16 October 2016

South Llano River Riparian Habitat

Cody spent a part of Sunday flying his drone over the South Llano River, so we could see how the river has been changing since the 2010 heavy rains followed by the devastating 2011 drought and fire.  An area typically deemed as an easy, short float, the section of the South Llano River between the First and Second Road Crossings, had been a typical favorite section for day trippers and novices alike, as well as those who like to explore.  This section of river nestled between two different US 377 low water bridges is 1.4 miles in length and is identified by its locale on one's drive from Junction.  The Second Road Crossing is deemed the 0.0 mile put-in, but the First Road Crossing is more popular because it is the crossing closer to Junction, possesses easy access for cars to offload water craft, and provides easy watercraft launching areas.  Therefore, not as many river runners have experienced the South Llano's rapid changes over the past five years due to bypassing this tell-tale section.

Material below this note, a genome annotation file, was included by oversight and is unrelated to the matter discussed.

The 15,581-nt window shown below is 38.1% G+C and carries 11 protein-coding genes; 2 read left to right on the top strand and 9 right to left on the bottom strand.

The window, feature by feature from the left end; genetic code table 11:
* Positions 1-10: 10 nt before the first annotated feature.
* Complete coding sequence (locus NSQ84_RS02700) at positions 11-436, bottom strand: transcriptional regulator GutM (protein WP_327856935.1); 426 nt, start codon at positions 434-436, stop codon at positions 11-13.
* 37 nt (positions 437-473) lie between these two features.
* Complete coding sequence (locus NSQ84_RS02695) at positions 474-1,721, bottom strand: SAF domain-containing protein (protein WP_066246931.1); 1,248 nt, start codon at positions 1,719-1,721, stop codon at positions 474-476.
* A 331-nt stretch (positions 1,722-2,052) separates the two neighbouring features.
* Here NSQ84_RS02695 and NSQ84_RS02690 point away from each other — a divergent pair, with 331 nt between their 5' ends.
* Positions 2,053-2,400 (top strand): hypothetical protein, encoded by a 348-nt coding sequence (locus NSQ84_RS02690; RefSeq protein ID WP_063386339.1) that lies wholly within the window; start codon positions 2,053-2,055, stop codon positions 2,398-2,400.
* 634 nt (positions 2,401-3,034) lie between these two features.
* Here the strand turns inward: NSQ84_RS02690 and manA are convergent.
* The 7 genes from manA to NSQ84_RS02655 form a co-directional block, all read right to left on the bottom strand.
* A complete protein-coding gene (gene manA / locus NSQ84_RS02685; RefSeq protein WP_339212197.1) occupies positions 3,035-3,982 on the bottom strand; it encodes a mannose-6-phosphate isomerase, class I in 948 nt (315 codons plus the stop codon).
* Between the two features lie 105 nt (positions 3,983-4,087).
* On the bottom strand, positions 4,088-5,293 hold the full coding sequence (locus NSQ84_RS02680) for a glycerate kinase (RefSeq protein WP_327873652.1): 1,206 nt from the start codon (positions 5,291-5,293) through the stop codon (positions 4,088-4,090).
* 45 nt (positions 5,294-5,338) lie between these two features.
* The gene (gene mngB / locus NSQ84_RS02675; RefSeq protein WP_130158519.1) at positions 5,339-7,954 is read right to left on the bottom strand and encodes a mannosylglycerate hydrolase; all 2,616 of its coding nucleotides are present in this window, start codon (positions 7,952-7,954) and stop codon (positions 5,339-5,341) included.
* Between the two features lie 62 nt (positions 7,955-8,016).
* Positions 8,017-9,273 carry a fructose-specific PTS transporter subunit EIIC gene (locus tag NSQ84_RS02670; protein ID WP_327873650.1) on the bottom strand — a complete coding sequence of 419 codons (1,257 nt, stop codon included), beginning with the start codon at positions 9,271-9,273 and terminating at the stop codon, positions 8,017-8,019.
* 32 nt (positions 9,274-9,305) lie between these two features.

In this section, clearly defined flood plains exist, banks and floodplains are storing water, both new-growth trees and established trees are present as well as healthy riparian grasses and plants, and a number of features which provide roughness and channel obstructions so that additional energy dissipation and floodwater retention exists.

While river runners' acclimation to these changes may take some time, it is good to see the river recovering from such a devastating drought and 2008 and 2011 fires.


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